Serving to control the generation of the read signal L is a reset dominant read flip-flop 62 having active low set and reset inputs 64 and 66, respectively. The set input 64 of the flip-flop 62 is fed by the output of a triple input NAND-gate 68 one input of which is driven by the output of the decode seven AND-gate 58 with a second input fed by the output of an inverter 70 which also drives the active low reset input 66 of the flip-flop 62. The remaining input to the NAND-gate 68 is supplied by the output signal F of the write timing unit OR-gate 50. The output of the OR-gate 50 will be high under two conditions. When the write flip-flop 36 is set indicating the presence of a character in the input latch, the NAND-gate 68 will be enabled. Also, when the write counter 28 is other than at count seven, a high will be fed to the input of the NAND-gate 68. The DEC 7 AND-gate 58 also places a high at one of the inputs to the NAND-gate 68 when the read counter 56 is at count seven. Thus, if both counters are in synchronization and the write flip-flop 36 is reset, the read flip-flop 62 will not set. Since the counters 28 and 56 are in synchronization when the shift register is empty, such a condition occurs when there are no characters to be read from either the input latch or the shift register.
The set condition of the read flip-flop 62 brings the direct output Q high providing a flag in the form of signal level K to the data sink indicating the availability of a character. Reset of the flip-flop 62 is in response to a high level ready for next data signal I at the input of the inverter 70 which is generated by the data sink when requesting a new character. Serving to clock data into the output latch 16 is the read signal L from a dual input AND-gate 72 the inputs of which are fed by the compliment output of the read flip-flop 62 signal level K and the inversion of the set input 64 to the flip-flop 62 by means of an inverter 74. The read signal L will be high for the duration of one clock pulse which condition occurs after all inputs to the NAND-gate 68 are high. The read counter 56 is preset to count seven by the output of a triple input OR-gate 76. One input of the OR-gate 76 receives the system POR signal and a second input receives the read signal from the AND-gate 72. The remaining input of the OR-gate is the repeat signal previously discussed and serves to pass incoming characters directly to the output latch 16 thus bypassing the shift register 12.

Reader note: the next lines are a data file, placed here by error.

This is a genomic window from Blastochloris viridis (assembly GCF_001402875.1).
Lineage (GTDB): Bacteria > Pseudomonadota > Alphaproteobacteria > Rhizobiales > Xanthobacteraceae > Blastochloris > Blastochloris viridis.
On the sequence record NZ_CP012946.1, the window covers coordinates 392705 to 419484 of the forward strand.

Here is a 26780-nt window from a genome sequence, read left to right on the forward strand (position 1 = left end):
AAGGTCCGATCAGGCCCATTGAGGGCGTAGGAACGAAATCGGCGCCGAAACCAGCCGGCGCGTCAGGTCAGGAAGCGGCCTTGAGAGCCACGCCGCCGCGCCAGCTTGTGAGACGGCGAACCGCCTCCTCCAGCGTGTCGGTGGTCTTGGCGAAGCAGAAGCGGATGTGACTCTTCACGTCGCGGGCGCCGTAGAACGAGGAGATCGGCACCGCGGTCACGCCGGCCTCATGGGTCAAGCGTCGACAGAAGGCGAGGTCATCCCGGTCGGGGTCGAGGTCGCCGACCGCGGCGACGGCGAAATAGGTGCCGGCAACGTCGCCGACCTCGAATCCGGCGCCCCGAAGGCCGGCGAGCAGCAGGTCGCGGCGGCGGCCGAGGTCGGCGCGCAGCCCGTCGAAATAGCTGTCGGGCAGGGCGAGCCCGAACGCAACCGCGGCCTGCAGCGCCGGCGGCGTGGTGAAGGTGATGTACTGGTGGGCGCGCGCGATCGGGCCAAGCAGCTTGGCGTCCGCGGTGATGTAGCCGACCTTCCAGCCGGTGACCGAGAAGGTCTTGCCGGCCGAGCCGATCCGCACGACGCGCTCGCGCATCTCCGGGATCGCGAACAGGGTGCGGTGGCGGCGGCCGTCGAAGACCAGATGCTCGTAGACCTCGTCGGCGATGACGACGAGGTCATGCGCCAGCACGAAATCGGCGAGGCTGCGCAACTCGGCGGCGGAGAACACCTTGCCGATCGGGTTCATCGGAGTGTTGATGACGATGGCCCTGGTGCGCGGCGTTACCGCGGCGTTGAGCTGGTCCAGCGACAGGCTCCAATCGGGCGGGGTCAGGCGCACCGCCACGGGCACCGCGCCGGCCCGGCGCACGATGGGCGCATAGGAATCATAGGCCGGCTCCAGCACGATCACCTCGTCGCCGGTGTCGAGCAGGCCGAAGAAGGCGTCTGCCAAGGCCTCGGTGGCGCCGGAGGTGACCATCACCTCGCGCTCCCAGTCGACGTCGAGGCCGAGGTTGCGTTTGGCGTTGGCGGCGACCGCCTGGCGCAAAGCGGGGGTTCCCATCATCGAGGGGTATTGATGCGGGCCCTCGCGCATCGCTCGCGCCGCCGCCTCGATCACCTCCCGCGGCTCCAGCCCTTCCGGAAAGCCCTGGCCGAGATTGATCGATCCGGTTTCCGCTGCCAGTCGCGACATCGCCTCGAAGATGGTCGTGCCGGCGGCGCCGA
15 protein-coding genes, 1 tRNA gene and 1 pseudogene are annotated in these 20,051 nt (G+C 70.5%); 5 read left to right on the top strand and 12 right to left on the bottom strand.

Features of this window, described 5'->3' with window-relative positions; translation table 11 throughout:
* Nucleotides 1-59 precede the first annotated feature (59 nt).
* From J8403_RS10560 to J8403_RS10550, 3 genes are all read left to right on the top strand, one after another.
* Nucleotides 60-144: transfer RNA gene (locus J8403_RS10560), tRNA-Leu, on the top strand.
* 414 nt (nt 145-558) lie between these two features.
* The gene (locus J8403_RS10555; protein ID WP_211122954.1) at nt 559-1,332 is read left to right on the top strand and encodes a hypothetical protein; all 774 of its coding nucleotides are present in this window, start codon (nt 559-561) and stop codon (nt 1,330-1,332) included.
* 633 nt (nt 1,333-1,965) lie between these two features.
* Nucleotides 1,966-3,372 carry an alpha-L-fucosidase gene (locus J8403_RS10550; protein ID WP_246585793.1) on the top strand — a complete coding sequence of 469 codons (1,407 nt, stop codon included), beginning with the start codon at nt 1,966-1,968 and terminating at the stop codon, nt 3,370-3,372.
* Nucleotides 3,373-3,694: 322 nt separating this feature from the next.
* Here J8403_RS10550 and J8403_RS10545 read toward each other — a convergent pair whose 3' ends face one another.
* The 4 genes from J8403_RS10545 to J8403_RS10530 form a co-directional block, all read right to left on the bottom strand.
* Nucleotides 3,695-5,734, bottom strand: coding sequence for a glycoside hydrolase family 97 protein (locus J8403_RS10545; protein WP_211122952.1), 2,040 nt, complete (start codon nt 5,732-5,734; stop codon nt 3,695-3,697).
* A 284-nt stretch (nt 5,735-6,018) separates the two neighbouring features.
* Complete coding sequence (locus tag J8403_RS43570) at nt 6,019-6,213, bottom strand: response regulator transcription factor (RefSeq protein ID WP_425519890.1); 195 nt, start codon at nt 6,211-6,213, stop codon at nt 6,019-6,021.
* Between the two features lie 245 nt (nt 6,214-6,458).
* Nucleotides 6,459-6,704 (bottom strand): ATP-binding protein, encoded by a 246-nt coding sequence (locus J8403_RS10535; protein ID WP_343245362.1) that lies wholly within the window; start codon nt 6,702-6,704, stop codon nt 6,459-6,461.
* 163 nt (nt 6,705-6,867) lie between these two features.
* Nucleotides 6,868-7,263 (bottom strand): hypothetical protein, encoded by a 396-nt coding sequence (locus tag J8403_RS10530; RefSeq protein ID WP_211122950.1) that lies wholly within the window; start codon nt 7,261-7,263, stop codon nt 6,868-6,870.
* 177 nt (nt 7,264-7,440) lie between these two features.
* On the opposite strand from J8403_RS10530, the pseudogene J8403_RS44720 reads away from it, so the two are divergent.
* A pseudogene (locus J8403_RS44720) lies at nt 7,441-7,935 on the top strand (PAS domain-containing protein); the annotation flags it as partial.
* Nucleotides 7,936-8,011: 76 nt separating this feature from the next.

The timing diagram of FIG. 2 illustrates five alternate modes of operation, the first interval (t0 -t7) being the condition wherein a new incoming character is first loaded into the input latch and then placed directly in the output at the end of the interval latch with the shift register being empty. During the second interval (t7 -t13) a second character is placed in the input latch and stored in the shift registers at the end of the interval and during the third interval (t13 -t19) the second character resides in the shift register and during the final interval the second character is placed in the output latch. Initially, power is applied and the POR signal initiates the states of the various logic devices of FIG. 1. The POR signal at the clear direct CD inputs of the write and read flip-flops 36 and 62 brings their direct output levels, respectively D and K, low. Additionally, the POR signal presets the write and read 28 and 56 counters to their count seven state which brings the compliment outputs A and H of the two decode seven NAND-gates 34 and 58 high. Since the data load signal B is initially low, a low level (signal C) is placed at the reset input of the write flip-flop 36 which clocks on the falling edge of the clock at t0 bringing the direct output of flip-flop D 36 low. As mentioned, this low condition indicates the absence of a character in the input latch.